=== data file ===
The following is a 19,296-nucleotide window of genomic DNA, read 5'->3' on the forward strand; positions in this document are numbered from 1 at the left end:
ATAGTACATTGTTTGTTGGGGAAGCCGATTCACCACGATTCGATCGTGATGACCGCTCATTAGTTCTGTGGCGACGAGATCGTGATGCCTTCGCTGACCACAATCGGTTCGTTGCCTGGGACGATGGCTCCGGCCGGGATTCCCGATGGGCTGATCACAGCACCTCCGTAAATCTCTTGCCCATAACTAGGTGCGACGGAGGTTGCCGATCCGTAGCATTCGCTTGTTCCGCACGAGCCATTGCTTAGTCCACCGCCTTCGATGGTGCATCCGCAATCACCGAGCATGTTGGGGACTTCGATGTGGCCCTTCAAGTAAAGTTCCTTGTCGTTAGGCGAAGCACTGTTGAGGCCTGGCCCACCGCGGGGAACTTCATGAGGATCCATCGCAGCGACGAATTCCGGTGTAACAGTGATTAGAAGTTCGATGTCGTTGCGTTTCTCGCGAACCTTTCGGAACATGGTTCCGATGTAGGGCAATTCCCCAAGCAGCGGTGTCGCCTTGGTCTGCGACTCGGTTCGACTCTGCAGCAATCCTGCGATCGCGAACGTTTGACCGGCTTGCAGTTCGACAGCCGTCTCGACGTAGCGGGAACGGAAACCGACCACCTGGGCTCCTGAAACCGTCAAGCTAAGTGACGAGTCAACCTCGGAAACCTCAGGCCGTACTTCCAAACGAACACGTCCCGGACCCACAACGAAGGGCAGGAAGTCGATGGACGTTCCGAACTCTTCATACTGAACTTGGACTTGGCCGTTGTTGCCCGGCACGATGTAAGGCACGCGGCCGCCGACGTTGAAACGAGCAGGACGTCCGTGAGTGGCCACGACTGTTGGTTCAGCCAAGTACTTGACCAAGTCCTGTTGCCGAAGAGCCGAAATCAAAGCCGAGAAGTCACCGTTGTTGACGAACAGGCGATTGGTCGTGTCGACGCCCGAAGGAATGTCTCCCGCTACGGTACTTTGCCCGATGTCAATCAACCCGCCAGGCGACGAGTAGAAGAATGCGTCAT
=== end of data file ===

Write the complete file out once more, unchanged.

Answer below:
The following is a 19,296-nucleotide window of genomic DNA, read 5'->3' on the forward strand; positions in this document are numbered from 1 at the left end:
ATAGTACATTGTTTGTTGGGGAAGCCGATTCACCACGATTCGATCGTGATGACCGCTCATTAGTTCTGTGGCGACGAGATCGTGATGCCTTCGCTGACCACAATCGGTTCGTTGCCTGGGACGATGGCTCCGGCCGGGATTCCCGATGGGCTGATCACAGCACCTCCGTAAATCTCTTGCCCATAACTAGGTGCGACGGAGGTTGCCGATCCGTAGCATTCGCTTGTTCCGCACGAGCCATTGCTTAGTCCACCGCCTTCGATGGTGCATCCGCAATCACCGAGCATGTTGGGGACTTCGATGTGGCCCTTCAAGTAAAGTTCCTTGTCGTTAGGCGAAGCACTGTTGAGGCCTGGCCCACCGCGGGGAACTTCATGAGGATCCATCGCAGCGACGAATTCCGGTGTAACAGTGATTAGAAGTTCGATGTCGTTGCGTTTCTCGCGAACCTTTCGGAACATGGTTCCGATGTAGGGCAATTCCCCAAGCAGCGGTGTCGCCTTGGTCTGCGACTCGGTTCGACTCTGCAGCAATCCTGCGATCGCGAACGTTTGACCGGCTTGCAGTTCGACAGCCGTCTCGACGTAGCGGGAACGGAAACCGACCACCTGGGCTCCTGAAACCGTCAAGCTAAGTGACGAGTCAACCTCGGAAACCTCAGGCCGTACTTCCAAACGAACACGTCCCGGACCCACAACGAAGGGCAGGAAGTCGATGGACGTTCCGAACTCTTCATACTGAACTTGGACTTGGCCGTTGTTGCCCGGCACGATGTAAGGCACGCGGCCGCCGACGTTGAAACGAGCAGGACGTCCGTGAGTGGCCACGACTGTTGGTTCAGCCAAGTACTTGACCAAGTCCTGTTGCCGAAGAGCCGAAATCAAAGCCGAGAAGTCACCGTTGTTGACGAACAGGCGATTGGTCGTGTCGACGCCCGAAGGAATGTCTCCCGCTACGGTACTTTGCCCGATGTCAATCAACCCGCCAGGCGACGAGTAGAAGAATGCGTCAT